Wednesday 30 October 2013

Dryburgh Abbey and the Tweed

Today's walk started at St Boswells and was a 5 mile circuit along the Tweed and through the village of Dryburgh. We had decided to head east as the weather forecast indicated dry weather at St Boswells up to about 2.00pm and it was spot on as it started raining just as we left St. Boswells at 2.30pm after a superb walk in good weather with the sun even shining for the last couple of miles. 
The first part of the walk followed the river Tweed and there were a considerable number of fishers out as the conditions were perfect. This fisher with a gillie rowing the boat was fishing the stretch belonging to the Dryburgh Abbey Hotel and must have paid a small fortune to fish. 
We passed this way 2.5 hours later just as they were finishing for the day and they had caught nothing.
We crossed this Suspension Btidge to take us over to the village of Dryburgh.
The next place of interest was the Temple of the Muses which was originally built in 1817 by local landowner the Earl of Buchan as a tribute to the poet James Thomson.
The Temple of the Muses
From here we headed uphill through the woods to the statue of William Wallace which was also built by the Earl of Buchan in 1814.
After this we headed to the entrance to Dryburgh Abbey but as both Tom and I had been there before we decided not to go in.
This is the view over the Eildons from the statue of William Wallace.
This gate is in memory of someone but I have forgotten who it was. It is a bit of a Folly as it leads nowhere.
The way back took us along the Tweed again and we finished the walk in St Boswells at a book shop cafe with an overpriced fairly poor lunch which was a pity as the staff were very pleasant but it was not good value for money.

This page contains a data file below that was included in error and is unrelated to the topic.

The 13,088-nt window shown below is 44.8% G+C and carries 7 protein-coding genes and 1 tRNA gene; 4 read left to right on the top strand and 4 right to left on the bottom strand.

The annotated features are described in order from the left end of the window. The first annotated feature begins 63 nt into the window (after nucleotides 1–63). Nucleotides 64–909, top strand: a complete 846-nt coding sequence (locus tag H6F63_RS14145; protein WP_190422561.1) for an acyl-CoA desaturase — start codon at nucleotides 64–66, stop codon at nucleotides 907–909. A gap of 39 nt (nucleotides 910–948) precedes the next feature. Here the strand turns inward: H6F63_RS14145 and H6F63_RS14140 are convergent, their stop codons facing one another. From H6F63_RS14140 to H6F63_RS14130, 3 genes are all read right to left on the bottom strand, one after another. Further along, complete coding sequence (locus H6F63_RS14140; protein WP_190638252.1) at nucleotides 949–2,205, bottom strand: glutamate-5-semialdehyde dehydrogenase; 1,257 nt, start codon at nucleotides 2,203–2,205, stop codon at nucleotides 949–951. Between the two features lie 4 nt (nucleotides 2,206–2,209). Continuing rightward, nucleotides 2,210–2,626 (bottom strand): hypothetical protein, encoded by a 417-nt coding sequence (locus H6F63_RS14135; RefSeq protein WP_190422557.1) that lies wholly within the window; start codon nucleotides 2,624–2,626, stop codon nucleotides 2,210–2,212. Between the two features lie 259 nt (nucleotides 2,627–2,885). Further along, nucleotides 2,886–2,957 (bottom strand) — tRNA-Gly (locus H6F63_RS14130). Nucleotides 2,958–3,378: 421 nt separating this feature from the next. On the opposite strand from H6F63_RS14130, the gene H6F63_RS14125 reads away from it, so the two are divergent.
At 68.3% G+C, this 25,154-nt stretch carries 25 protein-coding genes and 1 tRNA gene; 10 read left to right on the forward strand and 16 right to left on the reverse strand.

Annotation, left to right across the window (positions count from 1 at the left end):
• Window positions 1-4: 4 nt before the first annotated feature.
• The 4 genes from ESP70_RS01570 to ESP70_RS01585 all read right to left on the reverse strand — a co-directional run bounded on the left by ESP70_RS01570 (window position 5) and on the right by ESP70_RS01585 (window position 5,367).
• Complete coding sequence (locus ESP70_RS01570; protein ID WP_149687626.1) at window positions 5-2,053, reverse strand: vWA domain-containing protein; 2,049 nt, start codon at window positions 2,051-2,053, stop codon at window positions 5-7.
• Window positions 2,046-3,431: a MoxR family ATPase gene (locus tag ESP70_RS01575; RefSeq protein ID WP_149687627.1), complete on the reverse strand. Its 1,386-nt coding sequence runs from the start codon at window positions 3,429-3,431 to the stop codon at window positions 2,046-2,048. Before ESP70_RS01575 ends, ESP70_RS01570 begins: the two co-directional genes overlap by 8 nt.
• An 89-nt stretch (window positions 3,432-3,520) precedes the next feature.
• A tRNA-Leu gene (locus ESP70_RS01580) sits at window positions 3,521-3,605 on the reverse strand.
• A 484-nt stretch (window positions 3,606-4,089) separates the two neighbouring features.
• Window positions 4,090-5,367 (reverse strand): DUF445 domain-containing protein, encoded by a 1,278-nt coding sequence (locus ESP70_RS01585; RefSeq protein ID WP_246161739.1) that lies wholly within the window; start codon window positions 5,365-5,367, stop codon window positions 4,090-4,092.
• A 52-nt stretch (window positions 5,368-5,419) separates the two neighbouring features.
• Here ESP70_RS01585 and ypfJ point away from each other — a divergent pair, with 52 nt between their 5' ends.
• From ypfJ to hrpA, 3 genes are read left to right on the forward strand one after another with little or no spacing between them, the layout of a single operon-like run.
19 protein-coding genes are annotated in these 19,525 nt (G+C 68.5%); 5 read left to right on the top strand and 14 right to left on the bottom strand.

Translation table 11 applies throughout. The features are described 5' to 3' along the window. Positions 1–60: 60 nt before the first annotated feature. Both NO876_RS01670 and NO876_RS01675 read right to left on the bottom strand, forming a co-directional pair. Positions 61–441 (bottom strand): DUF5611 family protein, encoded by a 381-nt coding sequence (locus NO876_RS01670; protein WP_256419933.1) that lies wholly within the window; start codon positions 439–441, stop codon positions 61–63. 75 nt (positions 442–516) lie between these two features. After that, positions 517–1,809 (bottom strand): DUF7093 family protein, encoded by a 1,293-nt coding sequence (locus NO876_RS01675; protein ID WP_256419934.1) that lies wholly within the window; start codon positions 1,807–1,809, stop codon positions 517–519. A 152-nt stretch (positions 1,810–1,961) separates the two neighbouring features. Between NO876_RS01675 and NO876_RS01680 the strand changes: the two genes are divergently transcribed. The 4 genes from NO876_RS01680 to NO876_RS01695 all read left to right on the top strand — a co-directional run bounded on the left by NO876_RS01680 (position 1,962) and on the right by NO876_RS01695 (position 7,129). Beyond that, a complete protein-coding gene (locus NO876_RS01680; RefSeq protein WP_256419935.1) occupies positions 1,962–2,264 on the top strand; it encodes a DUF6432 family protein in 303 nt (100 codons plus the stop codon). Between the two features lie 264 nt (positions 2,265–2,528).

Thursday 24 October 2013

Back Walking Again

After a 3 week break from walking due to this horrible virus that hit the Graham family we headed up to Eskdalemuir today for a 6 mile walk from Samye Ling round the alternative forestry transport road. This was built at a cost of £5m a few years ago so that forestry wagons could avoid the village of Eskdalemuir. In the 1.5 hours on this road there were 7 loaded wagons and 3 unloaded wagons used the road so it is getting well used.
2 old Stupas plus the Samye Ling one
An empty forestry wagon passes by
A loaded wagon heads our way
The view from the forestry road.
Tom and John about to be run over by a forestry wagon.
Eskdalemuir Kirk
The entrance to the Samye Ling retreat
The last mile of the walk along a perfect track beside the road for walkers and cyclists that takes you from the village to the Buddhist Monastery.
This was a most enjoyable walk on a perfect day but I was glad to see the finish and it is going to take me a wee while to get back to my pre virus fitness when walks of 7 miles or further we're no bother at all. It still annoys me that Gaye and I should be in California for October enjoying beautiful weather with our American grandchildren but will re book once we are fully fit again. 

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